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Kendrick asks.... why have we ignored heart rate variability?

Studies have shown that people whose heart rate is not sufficiently adaptable have a hugely increased risk of CVD – yet heart rate variability does not figure in any CHD risk calculators. Our clinical columnist Dr Malcolm Kendrick asks why

Studies have shown that people whose heart rate is not sufficiently adaptable have a hugely increased risk of CVD – yet heart rate variability does not figure in any CHD risk calculators. Our clinical columnist Dr Malcolm Kendrick asks why

There is one risk factor for premature death that makes all others fade into relative insignificance – heart rate variability (HRV). It first came to my notice when I saw a graph of 10-year cumulative survival from a study on an elderly population in Finland.

Two groups were compared – those with ‘good' HRV and those with ‘bad' HRV. All patients were over 65; the average age studied was 731. As can be seen from the graph below, by the end of 10 years the chances of being alive were more than 70% for those with a higher level of HRV and under 20% for those with poor HRV.

Perhaps even more telling was the plot of individual data points showing who was alive and who was dead at the end of the 10 years. If you were in the ‘good' HRV group your chances of being alive at the end of 10 years were very high. But, in those whose HRV was classed as bad, only 19 were alive and 77 were dead.

Reinforcing the critical importance of HRV, a large American study has shown that poor HRV was associated with a 530% increase in the risk of dying of a heart attack over the next two-and-a-half years2, which, extrapolated, is a 1,060% increased risk over five years.

There is no other factor that can compare with this level of increased risk. It's a more powerful risk factor for CHD than all of the Framingham risk factors added together, which makes it all the more surprising that it does not feature in any significant risk calculators currently available.

What is heart rate variability?

The measurement of HRV, and what is good and bad, is complex. But the basic concept is very simple. The heart rate is not constant. It ‘hunts' up and down, and changes rapidly in response to various stimuli. For example, if we are challenged physically or mentally our heart rate will rapidly rise. When we relax it falls.

All the time, in fact, our heart rate is altering not just from minute to minute, but from beat to beat. The changes are often small and will not stand out on an ECG tracing. But beat-to-beat variation can be measured and the greater the variation the healthier our cardiovascular system.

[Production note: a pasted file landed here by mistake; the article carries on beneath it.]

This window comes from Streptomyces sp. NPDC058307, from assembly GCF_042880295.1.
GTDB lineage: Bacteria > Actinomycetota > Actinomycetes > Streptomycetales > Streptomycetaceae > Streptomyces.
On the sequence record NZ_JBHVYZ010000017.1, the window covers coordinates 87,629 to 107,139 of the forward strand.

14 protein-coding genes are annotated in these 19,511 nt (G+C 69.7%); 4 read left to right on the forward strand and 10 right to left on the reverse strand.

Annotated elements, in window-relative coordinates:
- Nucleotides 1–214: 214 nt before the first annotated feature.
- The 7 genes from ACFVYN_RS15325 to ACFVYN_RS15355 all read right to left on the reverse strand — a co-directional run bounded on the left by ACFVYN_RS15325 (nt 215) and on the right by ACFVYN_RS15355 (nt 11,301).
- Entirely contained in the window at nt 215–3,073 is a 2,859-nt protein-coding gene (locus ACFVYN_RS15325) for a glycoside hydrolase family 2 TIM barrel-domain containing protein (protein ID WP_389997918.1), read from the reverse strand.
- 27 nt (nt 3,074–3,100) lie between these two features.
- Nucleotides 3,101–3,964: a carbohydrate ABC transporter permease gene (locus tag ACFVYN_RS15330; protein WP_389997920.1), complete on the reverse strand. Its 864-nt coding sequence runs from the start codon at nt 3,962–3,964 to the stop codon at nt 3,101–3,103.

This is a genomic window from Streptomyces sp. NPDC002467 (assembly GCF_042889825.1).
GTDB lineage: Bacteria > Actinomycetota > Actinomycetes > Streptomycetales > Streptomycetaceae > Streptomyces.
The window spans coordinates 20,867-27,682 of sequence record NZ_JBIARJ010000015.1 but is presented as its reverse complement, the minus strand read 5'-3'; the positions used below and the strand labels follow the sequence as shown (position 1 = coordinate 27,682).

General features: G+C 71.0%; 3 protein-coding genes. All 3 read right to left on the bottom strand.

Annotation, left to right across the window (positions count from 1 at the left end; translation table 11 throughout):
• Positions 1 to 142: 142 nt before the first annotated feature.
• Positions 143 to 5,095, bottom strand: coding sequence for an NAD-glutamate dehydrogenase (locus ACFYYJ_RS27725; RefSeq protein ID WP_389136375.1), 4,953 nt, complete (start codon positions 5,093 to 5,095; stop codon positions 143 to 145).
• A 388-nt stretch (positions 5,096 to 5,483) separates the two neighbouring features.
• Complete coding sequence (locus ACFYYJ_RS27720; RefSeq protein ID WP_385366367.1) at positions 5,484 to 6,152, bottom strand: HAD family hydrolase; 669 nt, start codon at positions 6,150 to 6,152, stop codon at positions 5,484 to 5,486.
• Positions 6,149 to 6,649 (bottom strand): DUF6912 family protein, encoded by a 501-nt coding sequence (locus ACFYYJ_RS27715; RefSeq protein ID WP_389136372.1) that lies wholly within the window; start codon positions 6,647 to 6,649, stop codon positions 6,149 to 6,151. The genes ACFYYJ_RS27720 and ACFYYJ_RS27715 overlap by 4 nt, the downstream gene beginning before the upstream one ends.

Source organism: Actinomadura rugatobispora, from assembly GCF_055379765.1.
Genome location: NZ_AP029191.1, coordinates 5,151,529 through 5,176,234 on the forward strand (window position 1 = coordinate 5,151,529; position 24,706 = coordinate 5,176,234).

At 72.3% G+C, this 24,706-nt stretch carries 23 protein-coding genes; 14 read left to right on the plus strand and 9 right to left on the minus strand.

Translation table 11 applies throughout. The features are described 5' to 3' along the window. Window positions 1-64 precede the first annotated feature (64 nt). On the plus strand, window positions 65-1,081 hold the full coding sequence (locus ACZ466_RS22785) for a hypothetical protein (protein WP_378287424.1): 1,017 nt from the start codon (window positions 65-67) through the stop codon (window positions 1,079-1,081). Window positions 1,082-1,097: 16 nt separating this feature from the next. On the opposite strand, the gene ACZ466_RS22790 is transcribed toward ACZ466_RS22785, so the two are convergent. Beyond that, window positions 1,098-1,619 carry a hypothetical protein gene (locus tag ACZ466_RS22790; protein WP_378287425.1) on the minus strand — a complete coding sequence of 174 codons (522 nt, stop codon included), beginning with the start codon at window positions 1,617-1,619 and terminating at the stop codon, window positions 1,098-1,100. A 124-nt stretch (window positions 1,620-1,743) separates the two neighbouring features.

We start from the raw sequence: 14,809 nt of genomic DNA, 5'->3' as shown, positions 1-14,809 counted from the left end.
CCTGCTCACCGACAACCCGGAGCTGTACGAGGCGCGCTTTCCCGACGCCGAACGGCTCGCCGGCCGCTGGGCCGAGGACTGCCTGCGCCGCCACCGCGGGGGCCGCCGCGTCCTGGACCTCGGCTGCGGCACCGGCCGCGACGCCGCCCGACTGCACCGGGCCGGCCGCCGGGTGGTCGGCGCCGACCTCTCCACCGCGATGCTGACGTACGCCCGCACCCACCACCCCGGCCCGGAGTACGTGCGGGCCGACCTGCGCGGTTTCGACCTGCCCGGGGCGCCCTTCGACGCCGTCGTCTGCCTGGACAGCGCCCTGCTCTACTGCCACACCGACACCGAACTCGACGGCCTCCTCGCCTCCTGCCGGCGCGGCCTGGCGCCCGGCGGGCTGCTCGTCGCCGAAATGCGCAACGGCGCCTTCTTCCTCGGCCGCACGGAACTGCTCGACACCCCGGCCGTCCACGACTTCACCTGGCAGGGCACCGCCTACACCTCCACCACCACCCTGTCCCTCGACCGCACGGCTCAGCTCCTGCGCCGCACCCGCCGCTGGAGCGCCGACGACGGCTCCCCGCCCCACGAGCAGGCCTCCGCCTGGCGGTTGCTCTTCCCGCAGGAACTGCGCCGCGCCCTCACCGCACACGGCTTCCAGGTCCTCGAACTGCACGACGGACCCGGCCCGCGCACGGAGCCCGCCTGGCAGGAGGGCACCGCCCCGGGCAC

As we age, HRV gradually falls3, indicating an unhealthy cardiovascular system. It is also a more general indication of ill-health and has been used to predict outcomes in diabetic neuropathy4.

What causes an ‘unhealthy' HRV?

Unhealthy HRV was, in fact, first noted in the unborn child. It is widely known that if the foetal heart rate flattens out this is a critically important sign of foetal distress4. However, it took a number of years before people began to recognise that more subtle loss of HRV may be a sign of poor health in an older population.

There is no doubt, however, that a wide range of conditions cause a reduction in HRV – conditions ranging from depression, to cancer, diabetes and CHD5.

Can we do anything about it?

If reduced HRV is just a measure of ill-health, albeit a very powerful one, looking for it is important. But what can we do about it? A growing body of evidence suggests stress and depression, through an impact on stress hormone levels and the parasympathetic/sympathetic nervous system, can significantly reduce HRV5.

This suggests that stress, or a poor reaction to various stressors, may indeed be the underlying cause of reduced HRV and that it may be possible to do something about it. A study from 2004 looked at using biofeedback mechanisms to improve HRV6. Sixty-three patients with established coronary artery disease – mean age 67 – were randomly assigned to conventional therapy or to six biofeedback sessions consisting of abdominal breath training, heart and respiratory physiologic feedback, and daily breathing practice. The authors concluded: ‘Biofeedback increases HRV in patients with CAD and therefore may be an integral tool for improving cardiac morbidity and mortality rates.'

It is clear from an increasing number of studies that biofeedback can significantly improve surrogate end-points in a number of areas – BP reduction, HbA1c and HRV itself. The main problem is that such techniques do not require drug therapy and may therefore fail to attract the level of funding available to drug-related research.

I would suggest poor HRV is the single most important measure of overall health there is. Ignoring it is to disregard an entire area where we may be able to treat the underlying drivers of ill-health and premature mortality.

Dr Malcolm Kendrick is a GP in south Manchester


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